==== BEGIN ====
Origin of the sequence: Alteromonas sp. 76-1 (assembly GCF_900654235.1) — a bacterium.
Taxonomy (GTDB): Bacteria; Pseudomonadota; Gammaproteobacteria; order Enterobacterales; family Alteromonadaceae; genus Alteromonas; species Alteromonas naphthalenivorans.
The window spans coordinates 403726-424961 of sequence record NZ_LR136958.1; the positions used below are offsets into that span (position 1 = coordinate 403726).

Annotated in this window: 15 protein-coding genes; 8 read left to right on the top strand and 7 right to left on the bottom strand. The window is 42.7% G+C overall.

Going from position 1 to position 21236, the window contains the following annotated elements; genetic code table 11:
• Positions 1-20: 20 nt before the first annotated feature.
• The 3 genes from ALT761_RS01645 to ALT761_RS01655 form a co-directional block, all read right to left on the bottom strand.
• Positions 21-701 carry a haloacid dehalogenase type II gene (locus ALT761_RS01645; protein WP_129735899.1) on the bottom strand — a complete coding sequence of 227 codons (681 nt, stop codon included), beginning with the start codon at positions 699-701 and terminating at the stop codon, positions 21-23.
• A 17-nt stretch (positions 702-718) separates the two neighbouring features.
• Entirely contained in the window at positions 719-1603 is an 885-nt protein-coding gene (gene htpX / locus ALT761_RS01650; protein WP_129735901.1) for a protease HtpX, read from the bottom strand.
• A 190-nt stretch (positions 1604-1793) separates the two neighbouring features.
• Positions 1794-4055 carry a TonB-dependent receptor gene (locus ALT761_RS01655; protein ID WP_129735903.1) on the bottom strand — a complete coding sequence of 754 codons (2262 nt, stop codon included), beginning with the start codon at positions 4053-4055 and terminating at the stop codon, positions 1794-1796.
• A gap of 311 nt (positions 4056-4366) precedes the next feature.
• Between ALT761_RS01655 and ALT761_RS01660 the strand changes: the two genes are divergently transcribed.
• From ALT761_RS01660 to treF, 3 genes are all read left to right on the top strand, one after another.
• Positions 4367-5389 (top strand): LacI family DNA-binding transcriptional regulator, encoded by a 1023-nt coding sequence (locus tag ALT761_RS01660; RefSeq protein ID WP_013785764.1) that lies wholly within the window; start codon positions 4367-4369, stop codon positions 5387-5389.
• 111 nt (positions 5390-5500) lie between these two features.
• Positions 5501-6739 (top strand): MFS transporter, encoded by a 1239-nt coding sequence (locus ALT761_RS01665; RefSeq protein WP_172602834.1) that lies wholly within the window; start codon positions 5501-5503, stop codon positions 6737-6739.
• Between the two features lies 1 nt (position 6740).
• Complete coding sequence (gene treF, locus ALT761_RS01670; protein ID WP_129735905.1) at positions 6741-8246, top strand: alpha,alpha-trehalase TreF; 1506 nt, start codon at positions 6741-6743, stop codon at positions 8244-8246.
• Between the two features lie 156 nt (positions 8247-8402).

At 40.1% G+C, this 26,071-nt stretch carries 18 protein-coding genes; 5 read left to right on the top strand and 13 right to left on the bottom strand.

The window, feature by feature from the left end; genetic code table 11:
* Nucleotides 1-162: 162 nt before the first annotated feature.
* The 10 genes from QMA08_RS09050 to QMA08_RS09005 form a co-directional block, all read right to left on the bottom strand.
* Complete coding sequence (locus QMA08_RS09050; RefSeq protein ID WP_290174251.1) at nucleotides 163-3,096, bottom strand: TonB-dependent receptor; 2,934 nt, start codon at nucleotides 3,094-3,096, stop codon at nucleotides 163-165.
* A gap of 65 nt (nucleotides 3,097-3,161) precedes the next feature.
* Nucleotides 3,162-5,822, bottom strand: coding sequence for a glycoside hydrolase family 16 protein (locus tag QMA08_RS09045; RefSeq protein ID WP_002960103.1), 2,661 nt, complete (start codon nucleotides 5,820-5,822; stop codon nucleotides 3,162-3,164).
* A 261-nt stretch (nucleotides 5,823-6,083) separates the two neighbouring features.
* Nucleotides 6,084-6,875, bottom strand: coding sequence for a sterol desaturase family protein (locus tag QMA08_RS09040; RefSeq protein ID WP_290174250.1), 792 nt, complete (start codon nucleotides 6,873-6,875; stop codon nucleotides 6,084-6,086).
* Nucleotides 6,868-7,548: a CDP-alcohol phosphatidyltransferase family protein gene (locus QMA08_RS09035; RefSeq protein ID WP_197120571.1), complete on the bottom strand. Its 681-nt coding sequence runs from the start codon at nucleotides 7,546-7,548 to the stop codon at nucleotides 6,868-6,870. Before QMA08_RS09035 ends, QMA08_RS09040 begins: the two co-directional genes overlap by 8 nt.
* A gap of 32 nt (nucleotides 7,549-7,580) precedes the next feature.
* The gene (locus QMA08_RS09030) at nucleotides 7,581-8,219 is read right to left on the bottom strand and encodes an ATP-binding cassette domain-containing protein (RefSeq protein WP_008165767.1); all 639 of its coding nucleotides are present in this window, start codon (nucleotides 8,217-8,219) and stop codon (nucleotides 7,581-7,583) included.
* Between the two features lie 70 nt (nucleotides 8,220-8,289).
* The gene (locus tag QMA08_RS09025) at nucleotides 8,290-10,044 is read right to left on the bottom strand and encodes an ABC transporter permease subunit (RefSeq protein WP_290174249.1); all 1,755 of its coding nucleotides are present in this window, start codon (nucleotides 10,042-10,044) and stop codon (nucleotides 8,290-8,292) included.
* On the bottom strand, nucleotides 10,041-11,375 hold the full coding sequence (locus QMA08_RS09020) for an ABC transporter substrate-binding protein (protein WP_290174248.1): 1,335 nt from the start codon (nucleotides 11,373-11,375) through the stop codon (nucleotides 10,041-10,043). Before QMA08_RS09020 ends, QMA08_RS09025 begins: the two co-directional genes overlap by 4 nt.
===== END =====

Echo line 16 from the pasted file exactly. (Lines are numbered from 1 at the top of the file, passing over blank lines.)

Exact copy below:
• Positions 4367-5389 (top strand): LacI family DNA-binding transcriptional regulator, encoded by a 1023-nt coding sequence (locus tag ALT761_RS01660; RefSeq protein ID WP_013785764.1) that lies wholly within the window; start codon positions 4367-4369, stop codon positions 5387-5389.